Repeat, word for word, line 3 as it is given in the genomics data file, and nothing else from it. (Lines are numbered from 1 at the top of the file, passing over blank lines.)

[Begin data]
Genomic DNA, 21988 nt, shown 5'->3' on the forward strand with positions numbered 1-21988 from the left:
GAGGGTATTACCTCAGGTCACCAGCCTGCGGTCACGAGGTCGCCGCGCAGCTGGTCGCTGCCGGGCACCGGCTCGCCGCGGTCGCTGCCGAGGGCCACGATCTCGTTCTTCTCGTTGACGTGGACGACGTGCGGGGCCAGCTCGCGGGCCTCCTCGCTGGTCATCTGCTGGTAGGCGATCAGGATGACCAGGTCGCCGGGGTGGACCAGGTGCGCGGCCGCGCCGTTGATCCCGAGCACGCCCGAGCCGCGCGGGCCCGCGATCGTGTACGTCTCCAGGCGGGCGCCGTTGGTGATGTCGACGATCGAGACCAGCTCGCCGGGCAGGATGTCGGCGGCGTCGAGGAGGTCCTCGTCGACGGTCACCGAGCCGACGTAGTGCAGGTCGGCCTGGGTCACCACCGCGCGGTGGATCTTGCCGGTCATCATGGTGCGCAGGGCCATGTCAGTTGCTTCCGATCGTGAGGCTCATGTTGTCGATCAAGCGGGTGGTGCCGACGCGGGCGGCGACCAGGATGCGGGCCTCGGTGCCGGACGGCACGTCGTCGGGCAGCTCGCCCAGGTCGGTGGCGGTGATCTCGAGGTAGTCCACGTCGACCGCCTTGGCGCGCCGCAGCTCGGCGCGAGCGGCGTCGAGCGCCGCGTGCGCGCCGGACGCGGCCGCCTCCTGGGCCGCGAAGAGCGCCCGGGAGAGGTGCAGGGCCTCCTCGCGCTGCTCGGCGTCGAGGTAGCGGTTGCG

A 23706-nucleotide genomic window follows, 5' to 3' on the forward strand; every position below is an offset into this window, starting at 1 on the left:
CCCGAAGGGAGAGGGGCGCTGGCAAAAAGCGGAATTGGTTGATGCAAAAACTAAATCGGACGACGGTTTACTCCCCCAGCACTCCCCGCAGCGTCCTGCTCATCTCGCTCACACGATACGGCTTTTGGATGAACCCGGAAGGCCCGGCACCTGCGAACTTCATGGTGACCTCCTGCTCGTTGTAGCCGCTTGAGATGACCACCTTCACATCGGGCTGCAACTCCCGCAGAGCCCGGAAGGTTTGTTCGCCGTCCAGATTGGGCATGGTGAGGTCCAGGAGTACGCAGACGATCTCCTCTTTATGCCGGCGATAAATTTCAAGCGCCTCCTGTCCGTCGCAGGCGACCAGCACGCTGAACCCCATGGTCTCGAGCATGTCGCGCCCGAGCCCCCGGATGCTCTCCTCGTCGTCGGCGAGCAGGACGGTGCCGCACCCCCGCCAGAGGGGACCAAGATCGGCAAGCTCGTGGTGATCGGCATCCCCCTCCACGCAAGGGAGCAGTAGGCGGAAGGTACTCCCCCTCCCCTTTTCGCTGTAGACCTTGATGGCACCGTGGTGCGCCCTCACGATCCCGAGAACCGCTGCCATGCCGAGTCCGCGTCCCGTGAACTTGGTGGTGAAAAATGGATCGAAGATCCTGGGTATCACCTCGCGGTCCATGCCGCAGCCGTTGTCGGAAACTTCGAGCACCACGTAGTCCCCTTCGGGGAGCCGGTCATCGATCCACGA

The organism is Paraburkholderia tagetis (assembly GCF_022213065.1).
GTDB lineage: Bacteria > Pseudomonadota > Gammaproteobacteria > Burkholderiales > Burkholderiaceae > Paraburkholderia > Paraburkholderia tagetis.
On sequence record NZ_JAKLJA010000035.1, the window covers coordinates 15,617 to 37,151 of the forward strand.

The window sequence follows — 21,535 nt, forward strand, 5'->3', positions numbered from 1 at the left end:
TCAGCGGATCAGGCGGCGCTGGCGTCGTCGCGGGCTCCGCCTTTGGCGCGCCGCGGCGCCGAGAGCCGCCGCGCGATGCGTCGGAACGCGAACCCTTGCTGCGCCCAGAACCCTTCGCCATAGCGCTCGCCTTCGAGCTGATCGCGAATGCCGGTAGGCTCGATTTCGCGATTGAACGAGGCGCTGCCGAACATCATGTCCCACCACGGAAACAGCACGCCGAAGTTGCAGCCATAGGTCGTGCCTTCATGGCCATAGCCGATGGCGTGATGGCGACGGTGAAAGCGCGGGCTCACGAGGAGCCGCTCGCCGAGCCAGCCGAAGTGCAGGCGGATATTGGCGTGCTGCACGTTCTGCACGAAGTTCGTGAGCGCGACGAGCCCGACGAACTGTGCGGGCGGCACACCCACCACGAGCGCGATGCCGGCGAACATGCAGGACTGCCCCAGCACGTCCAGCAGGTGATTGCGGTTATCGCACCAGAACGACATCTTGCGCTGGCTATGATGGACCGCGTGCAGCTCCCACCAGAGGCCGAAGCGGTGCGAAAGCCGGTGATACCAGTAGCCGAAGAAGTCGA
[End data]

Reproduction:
A 23706-nucleotide genomic window follows, 5' to 3' on the forward strand; every position below is an offset into this window, starting at 1 on the left: